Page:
California typically gets about 20 percent of its power from hydroelectric plants, but that number is at a 10-year low, with dams producing only about 10 percent of the state’s power this year. That’s left an energy gap for natural gas-fueled power plants to fill—and they have. Though natural gas is considered less of a bane to the climate than coal because it produces less carbon dioxide when burned, it is itself a greenhouse gas—and more potent than CO2, although shorter-lived in the atmosphere.
The EIA added that in addition to the increase in gas-fired power, wind and solar generation are also playing an increasingly significant role in California’s generation mix. For the first time, wind generation surpassed hydropower generation in California, doing so in February and March of this year. Renewable generation might be seen as the big winner in the competition to capture the share of the generation market that hydropower has lost as a result of the drought, said Kaitlin Meese, an analyst with Platts unit Bentek.
“This is not a value play,” said Christine Tezak, managing director of research at ClearView Energy Partners, referring to Mr. Buffett’s normally conservative investing approach. “He’s looking at this as a way to participate in the structural shift taking place in the power and energy industry.”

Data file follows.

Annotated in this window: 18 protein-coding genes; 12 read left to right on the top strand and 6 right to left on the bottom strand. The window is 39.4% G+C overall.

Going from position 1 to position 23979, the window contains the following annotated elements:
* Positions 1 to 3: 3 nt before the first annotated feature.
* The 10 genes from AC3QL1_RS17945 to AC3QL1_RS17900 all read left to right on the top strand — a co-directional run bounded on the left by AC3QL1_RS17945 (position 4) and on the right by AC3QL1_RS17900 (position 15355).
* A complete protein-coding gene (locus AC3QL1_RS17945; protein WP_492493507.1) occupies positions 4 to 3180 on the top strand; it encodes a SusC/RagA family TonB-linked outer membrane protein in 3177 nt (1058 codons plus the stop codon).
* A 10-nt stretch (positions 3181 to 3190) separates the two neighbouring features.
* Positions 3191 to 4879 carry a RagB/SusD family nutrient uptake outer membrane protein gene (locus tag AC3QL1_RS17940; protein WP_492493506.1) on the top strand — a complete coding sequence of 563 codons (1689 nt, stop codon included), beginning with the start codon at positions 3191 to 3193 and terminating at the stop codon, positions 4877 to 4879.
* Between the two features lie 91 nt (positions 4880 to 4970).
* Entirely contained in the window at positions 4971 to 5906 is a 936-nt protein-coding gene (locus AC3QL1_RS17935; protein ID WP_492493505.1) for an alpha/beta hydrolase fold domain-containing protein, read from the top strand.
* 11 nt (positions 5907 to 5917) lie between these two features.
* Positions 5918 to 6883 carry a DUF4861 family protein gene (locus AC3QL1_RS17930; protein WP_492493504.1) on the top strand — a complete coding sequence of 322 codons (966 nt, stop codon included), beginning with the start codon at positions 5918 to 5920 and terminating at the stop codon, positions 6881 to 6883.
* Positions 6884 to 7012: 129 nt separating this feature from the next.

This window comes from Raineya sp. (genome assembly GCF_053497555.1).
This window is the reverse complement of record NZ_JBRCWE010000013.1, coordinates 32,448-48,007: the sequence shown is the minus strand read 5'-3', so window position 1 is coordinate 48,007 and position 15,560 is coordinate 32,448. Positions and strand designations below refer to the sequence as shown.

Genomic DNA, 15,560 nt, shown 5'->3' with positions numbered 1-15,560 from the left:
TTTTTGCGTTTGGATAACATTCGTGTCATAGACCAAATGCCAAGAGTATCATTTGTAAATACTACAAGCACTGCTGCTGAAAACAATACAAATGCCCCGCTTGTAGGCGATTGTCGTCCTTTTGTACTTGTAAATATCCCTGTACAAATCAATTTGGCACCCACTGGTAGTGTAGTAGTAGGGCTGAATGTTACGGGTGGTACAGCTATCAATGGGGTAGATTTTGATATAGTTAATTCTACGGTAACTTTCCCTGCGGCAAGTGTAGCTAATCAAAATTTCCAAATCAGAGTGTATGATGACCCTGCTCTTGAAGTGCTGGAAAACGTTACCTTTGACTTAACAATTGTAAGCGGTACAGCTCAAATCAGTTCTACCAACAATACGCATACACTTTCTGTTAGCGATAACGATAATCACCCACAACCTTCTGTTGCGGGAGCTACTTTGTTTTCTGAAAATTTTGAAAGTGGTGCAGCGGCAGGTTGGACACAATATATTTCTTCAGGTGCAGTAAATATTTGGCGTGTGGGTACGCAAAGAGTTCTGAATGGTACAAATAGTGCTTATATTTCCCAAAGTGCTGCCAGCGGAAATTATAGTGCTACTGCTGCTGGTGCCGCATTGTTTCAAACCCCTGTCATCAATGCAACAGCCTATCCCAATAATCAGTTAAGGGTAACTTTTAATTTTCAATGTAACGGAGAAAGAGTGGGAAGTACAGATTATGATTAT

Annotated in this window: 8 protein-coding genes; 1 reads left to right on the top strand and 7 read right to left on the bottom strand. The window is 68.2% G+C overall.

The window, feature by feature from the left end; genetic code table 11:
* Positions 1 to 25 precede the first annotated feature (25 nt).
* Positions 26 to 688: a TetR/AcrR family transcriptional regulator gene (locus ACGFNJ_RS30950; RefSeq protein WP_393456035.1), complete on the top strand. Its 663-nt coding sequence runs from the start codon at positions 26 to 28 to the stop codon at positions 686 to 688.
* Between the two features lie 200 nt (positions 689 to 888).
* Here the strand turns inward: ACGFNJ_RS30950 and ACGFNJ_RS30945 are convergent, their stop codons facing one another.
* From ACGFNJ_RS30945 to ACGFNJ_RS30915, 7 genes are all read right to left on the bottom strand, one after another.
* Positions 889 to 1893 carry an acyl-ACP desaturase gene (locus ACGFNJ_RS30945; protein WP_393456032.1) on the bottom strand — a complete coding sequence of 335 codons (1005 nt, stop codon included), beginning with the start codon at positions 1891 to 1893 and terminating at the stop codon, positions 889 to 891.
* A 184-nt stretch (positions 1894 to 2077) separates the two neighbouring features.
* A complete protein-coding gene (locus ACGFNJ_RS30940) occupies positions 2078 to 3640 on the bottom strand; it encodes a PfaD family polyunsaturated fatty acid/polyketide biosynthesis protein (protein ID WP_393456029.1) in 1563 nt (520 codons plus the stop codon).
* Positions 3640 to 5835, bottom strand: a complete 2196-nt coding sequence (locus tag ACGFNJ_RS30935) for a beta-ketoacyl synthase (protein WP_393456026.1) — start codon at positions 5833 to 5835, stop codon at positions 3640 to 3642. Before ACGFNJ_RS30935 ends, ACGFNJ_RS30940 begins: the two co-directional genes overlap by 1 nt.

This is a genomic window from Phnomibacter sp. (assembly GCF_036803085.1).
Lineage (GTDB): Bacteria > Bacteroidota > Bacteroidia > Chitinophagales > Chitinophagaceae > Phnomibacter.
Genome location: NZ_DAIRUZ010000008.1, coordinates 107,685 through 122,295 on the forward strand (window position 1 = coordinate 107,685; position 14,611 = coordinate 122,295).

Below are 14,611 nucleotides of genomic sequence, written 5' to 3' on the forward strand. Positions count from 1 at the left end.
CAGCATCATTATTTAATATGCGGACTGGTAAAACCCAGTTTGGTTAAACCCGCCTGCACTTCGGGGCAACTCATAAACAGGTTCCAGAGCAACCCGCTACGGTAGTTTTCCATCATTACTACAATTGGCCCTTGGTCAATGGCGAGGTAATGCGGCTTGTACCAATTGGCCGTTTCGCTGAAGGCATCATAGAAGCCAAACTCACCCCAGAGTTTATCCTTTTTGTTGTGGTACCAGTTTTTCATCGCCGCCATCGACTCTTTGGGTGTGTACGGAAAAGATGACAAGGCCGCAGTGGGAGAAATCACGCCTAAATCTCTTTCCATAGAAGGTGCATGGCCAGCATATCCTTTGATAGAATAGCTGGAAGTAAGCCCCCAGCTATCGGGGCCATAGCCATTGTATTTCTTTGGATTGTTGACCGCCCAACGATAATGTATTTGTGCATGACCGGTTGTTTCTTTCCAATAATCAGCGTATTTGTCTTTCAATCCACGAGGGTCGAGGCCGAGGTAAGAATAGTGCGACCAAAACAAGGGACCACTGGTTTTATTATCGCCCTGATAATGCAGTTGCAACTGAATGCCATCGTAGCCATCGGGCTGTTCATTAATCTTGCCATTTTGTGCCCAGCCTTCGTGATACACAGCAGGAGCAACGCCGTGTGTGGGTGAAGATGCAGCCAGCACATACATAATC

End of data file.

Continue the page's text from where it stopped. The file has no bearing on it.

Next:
In the short term, the transition is going to mean construction of many renewable power plants in Nevada. Around sunbaked Las Vegas, these have been solar plants. Further north, they have been geothermal plants. They help make Nevada, a state whose energy was largely coal-fired 10 years ago, a good fit for the Environmental Protection Agency’s pending rulediscouraging coal-fired plants. “The goal of the rule was to send a small market signal to the utilities of the direction they should move in,” said Jared Blumenfeld, the director of E.P.A.’s Region 9, which covers the Southwest and Hawaii. Existing state mandates, he said, ensured that “in some cases they were already moving in that direction.”
What ties America’s second-biggest energy company, ConocoPhillips Co., to a small Houston-based shale driller, Halcón Resources Corp.? They had some of the worst carbon pollution rates among their peers in 2012. Oil and gas operations have come under scrutiny for their climate impacts primarily because they leak methane, a potent greenhouse gas. The fossil fuel sector is the second-biggest emitter of the gas, which is 86 times as bad as carbon dioxide for the climate on a 20-year time scale. Where carbon dioxide works over centuries to wreak climate havoc, methane is its speedier cousin, working much more rapidly before decaying into less virulent gases. For climate change, both gases matter.
Coming boom in energy storage will make technology companies rich but harm traditional utilities, Citigroup predicts
Advances in energy storage technology over the next 15 years will allow for significant reductions in both costs and payback time for renewable energy systems and allow self-generation to become even more competitive with traditional utility-delivered electricity, a new report from Citigroup states.